Making your leather boots soften can be tricky, but I’ve figured out a few ways that won’t harm the leather.
It took me a while to find the best method, and I want to show you how I make my boots soft. Different types of leather need different approaches, so I’ll share more than one way to do it.
What You Should Have
From conditioning oils (you’ve never seen a cow with bad skin) to clever tricks like freezing your boots, there are lots of ways to make boot leather softer.
But the 3 best methods I’ve found to soften your leather are:
- Applying mink oil (my top suggestion)
- Using of boot stretcher (if mink oil alone doesn’t work)
- Freezing your boots (only if nothing else works)
After you have all the things you need, I’ll explain each method one by one, so you can be sure you’re doing it the right way.
Required Tools and Supplies:
1. Mink oil
2. Boot stretcher
3. Neat and clean cloth
4. Ziplock bag
5. Heat gun or hair dryer (optional)
6. Old towels or newspapers
7. Plastic bags To wrap your boots
3 Tested Ways to Soften Your Leather Boots (From Best to Last Option)
Method 1: Make Leather Boots Soft with Mink Oil
Using mink oil on your new boots is a fantastic way to make the leather soft fast. It’s also something you should do about every six months if you want to keep your leather as fresh as possible.
The more you protect and take care of your new boots, the longer they’ll stay in good condition. To use mink oil, just follow the steps below.
This is the way I like to make my new leather boots better. It makes the leather soft fast and helps them resist water more. They also feel really comfy. I hardly feel any pain when I get my boots ready before putting them on.
Step 1: Clean Your Boots
Make sure your shoes are nice and tidy. If your shoes are new, you can skip this part.
Step 2: Apply Mink Oil
Take a little bit on a neat cloth. Softly rub it onto the leather by moving the cloth in circles. If you take off the laces, it’s easier to reach all areas. It’s a good idea to try it on a hidden part first to check if the color changes. Put it on evenly, not too much. You can choose to warm up the oil a bit before using it.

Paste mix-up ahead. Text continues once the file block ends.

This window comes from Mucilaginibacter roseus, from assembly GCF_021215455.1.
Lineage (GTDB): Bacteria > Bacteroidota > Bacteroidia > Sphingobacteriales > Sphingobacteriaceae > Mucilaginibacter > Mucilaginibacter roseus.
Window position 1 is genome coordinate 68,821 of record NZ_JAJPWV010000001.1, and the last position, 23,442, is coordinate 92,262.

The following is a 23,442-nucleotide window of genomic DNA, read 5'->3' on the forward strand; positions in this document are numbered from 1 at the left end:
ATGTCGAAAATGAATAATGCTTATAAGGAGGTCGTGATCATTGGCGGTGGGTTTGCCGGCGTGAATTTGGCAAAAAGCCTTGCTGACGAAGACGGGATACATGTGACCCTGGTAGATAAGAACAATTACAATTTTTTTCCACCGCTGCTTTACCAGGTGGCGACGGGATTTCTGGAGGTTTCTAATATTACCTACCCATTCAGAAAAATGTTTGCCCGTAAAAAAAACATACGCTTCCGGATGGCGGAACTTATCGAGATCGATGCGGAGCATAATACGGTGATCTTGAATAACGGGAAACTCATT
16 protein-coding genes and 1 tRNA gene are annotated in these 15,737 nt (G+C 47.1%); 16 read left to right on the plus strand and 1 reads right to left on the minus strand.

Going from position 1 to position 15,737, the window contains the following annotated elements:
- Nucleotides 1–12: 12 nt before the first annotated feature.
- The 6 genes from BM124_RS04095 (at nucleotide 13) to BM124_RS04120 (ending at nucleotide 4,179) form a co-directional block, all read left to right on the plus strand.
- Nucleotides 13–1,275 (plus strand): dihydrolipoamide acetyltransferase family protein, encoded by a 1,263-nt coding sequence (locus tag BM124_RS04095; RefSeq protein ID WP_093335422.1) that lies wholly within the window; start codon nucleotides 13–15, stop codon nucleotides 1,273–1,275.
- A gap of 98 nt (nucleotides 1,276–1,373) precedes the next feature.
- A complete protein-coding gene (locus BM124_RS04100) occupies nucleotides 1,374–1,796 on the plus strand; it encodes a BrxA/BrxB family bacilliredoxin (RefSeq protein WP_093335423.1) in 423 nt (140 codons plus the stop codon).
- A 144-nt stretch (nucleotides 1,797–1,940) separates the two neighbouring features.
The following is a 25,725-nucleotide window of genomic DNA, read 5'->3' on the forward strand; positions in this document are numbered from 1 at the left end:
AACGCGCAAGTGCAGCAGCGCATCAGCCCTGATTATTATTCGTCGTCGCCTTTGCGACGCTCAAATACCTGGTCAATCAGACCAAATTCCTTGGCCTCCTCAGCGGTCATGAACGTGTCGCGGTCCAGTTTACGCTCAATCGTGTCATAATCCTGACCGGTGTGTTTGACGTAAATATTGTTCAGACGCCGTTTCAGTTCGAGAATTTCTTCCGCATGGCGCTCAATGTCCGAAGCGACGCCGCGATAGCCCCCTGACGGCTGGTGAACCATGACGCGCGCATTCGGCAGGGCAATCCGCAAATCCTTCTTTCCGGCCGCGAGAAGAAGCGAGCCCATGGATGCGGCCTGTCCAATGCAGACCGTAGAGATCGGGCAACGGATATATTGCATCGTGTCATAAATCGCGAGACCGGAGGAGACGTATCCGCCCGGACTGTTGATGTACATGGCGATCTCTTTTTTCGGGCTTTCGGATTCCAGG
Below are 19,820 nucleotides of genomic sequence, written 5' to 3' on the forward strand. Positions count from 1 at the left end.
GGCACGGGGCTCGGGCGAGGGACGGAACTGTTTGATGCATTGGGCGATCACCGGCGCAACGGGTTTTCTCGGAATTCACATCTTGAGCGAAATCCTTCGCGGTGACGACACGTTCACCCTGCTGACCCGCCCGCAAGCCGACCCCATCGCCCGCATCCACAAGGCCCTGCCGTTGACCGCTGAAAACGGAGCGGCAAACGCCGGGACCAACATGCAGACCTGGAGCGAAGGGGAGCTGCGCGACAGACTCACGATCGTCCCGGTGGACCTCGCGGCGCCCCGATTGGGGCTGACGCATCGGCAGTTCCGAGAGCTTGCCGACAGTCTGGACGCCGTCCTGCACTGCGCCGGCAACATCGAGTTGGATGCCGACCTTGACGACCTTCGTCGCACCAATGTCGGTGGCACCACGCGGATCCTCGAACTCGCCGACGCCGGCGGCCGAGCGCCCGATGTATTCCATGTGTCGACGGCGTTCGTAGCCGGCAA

Step 3: Wait 24 Hours
Let the boots soak up the oil for around 24 hours. Don’t wear them while they’re soaking. You can also bend the boots now and then to help the oil get in.
Step 4: Remove Excess Oil
After the boots soak up the oil, take a dry, clean cloth and softly wipe off extra oil. Move the cloth in circles to spread it evenly. Walk around your home in the boots, and do it again if you want them to be as soft as you like.
Method 2: Use Conditioning Oil and Boot Stretcher
Use this method to soften Leather if only mink oil doesn’t give you the result you want. When you use both conditioner and the boot stretcher, it not only makes the leather softer but also keeps the shape of the boot. This makes shaping your boots quick and effective.
If you want to keep things easy, just pay attention to steps three and four (Conditioning and wearing). This works well if your boots are already feeling comfy. Another good idea is to use mink oil every six months to keep the leather nice, soft, and resistant to water. This helps your boots last longer and stay comfortable.
Follow These Steps:
1. Make sure your shoes are tidy if you wore them outdoors.